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Full-Fat Yogurt Versus Low-Fat Yogurt: Which Is Healthier?

For decades, we have been told that full-fat dairy increases our risk of cardiovascular disease. So we chose the low-fat variety that’s lower in calories and fats, hoping that sacrificing the rich taste of whole-milk dairy would pay off in the long run. The taste difference is especially noticeable in foods we eat alone, particularly yogurt, which is why consumers and researchers alike started doubting the recommendation to ditch full-fat yogurt. As a result, a whole discussion appeared online, and whole milk yogurt was vindicated. Read on to learn more on the topic.

Is whole-fat yogurt really less healthy?

Full-Fat Yogurt Versus Low-Fat Yogurt ?
In order to understand the difference between low-fat and full-fat yogurt, we must be mindful of the difference between saturated fat and other fat varieties. According to Harvard Health, “unlike the so-called healthy monounsaturated and polyunsaturated fats found in olive oil, oily fish, and nuts — dairy products primarily contain saturated fat, which can contribute to heart disease risk.”
It is for these concerns that experts recommend eating no more than 20 grams of saturated fat for the standard 2,000-calorie diet.
To give you some perspective, a 7-oz container of full-fat Greek yogurt contains only about 6.5 g of saturated fat. As you can see, it’s possible to eat full-fat yogurt and be within the healthy range of saturated fat consumption throughout the day. And saturated fat is really the only difference between nonfat, low-fat, and full-fat yogurt. So as long as you’re not eating too much dairy and meat every day, enjoying full-fat yogurt is fine.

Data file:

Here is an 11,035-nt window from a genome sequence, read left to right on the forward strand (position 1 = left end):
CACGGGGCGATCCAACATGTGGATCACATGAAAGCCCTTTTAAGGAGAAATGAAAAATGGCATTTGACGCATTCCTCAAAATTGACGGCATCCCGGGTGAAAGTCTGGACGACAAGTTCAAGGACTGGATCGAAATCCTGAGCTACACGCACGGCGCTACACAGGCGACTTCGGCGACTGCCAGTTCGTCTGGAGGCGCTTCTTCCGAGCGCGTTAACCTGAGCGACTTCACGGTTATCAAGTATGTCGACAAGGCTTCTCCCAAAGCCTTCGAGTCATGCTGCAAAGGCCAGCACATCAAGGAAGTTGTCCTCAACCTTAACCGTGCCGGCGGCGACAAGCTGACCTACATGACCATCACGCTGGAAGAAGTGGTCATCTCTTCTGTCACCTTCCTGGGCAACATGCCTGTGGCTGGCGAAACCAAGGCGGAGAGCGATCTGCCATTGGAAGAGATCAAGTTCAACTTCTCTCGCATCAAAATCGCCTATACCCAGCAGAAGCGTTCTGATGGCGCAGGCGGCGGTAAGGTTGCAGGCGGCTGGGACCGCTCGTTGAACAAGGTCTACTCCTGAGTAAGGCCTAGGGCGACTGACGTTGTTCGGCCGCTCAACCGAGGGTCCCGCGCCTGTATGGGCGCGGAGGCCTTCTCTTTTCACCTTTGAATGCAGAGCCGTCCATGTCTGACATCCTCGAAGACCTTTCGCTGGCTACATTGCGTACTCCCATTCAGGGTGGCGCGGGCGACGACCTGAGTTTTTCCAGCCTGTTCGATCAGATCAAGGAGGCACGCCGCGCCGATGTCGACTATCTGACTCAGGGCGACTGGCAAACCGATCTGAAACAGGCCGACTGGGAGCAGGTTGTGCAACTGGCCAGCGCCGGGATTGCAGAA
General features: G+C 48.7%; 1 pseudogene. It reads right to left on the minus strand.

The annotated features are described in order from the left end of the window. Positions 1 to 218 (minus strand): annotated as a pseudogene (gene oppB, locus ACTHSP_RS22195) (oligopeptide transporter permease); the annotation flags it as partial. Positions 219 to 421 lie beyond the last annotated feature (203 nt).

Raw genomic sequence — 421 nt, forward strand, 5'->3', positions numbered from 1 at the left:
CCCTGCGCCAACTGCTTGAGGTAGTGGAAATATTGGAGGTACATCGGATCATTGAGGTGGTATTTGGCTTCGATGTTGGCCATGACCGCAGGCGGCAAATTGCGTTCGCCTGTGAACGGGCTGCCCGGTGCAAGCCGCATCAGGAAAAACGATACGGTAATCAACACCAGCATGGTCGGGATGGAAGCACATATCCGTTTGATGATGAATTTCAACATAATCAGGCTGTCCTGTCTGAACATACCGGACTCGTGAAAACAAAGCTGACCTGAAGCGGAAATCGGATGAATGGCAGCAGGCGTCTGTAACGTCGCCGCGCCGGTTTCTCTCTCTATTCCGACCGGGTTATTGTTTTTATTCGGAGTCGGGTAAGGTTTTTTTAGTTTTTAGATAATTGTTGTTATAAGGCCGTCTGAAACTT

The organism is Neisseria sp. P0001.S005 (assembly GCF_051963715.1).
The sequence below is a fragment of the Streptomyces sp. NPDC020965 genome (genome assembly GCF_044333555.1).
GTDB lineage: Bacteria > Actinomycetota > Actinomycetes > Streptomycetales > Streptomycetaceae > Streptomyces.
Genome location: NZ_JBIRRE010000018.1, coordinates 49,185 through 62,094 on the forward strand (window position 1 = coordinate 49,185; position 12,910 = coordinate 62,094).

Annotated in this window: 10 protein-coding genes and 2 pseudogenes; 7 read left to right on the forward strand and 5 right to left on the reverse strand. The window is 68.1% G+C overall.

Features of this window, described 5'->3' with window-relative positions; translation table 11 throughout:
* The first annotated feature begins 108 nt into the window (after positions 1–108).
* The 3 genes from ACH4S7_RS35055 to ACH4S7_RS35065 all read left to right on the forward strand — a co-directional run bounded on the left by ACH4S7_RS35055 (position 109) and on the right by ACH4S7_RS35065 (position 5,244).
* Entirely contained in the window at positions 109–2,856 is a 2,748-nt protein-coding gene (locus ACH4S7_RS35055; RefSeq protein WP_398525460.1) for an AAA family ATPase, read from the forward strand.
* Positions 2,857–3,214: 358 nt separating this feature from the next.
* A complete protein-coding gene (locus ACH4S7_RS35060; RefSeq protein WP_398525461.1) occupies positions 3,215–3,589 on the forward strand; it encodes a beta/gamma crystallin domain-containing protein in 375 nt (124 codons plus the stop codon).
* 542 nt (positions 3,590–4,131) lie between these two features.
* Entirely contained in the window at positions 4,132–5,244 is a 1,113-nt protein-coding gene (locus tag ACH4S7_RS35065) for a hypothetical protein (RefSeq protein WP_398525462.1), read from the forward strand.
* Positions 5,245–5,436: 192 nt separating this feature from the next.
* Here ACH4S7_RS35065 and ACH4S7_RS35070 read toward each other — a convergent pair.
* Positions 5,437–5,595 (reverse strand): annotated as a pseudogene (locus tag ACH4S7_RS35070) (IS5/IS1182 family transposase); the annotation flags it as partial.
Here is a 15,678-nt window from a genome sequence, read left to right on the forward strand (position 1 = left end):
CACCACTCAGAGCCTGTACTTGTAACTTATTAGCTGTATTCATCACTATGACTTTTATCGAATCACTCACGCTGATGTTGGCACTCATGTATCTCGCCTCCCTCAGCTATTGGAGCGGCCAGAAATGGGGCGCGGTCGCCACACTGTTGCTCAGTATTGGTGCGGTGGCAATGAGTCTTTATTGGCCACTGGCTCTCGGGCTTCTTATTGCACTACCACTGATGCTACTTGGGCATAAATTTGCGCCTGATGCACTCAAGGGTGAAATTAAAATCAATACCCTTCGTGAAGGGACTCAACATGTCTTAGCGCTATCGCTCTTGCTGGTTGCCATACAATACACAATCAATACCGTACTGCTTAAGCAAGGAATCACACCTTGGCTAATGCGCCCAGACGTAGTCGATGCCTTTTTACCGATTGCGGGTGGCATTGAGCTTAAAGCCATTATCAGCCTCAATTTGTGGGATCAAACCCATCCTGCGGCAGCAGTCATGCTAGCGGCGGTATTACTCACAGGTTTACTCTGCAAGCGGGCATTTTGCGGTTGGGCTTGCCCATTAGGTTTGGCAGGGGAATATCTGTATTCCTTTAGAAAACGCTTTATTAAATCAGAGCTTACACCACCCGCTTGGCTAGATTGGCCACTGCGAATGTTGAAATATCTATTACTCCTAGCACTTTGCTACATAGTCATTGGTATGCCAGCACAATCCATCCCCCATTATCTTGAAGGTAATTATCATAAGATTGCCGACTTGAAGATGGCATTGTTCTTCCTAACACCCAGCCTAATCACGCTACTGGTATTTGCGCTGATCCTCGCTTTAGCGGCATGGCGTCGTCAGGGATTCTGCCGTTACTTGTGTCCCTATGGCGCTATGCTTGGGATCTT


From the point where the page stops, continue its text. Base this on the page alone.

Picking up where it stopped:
Of course, all yogurt varieties also contain many nutrients, such as calcium, protein, vitamin K, and magnesium, and probiotics - all of which make this food extremely beneficial for the body overall.

How eating full-fat yogurt may be MORE beneficial

Full-Fat Yogurt Versus Low-Fat Yogurt with fruit
Where did the myth that full-fat yogurt and dairy can kill you come from? Blame the 1980s, when fat in general was seen as the cause of all ailments and weight gain. But modern research shows that having around 3 servings of dairy a day is actually beneficial for you.
In 2018, a major study came out in the Lancet medical journal. This large study showed that people who eat dairy on a regular basis have a lower incidence of cardiovascular disease and stroke compared to those who eat low-fat dairy. Moreover, those who eat full-fat dairy have a lower risk of premature death and are less likely to gain weight according to the study.
In addition to the health benefits, it’s also helpful to know that full-fat yogurt is more filling, and it usually contains less sugar than lower fat yogurts. Manufacturers add sugar to low-fat products to compensate for their poorer texture and taste. If you don’t believe us, check the amount of sugar in the full-fat and low-fat yogurt of the same brand the next time you’re at the grocery store. More often than not, lower-fat varieties have double or triple the amount of sugar.
Finally, if you decided to have a flavored yogurt, it’s better to pick full-fat because the extra fats slow down digestion and reduce blood sugar spikes. Of course, the best choice is to eat plain white yogurt or Greek yogurt and add your own flavorings, such as fresh fruit or granola. The reason why is simple: flavored yogurts usually contain between 10-13 g of sugar per 100 grams of yogurt, which means that an average serving of flavored yogurt contains more than half of the allowed daily 9 teaspoons (36 g) of added sugar.
So, the next time you’re buying yogurt, feel free to go for the classic, full-fat variety. After all, it tastes better, and that matters too!
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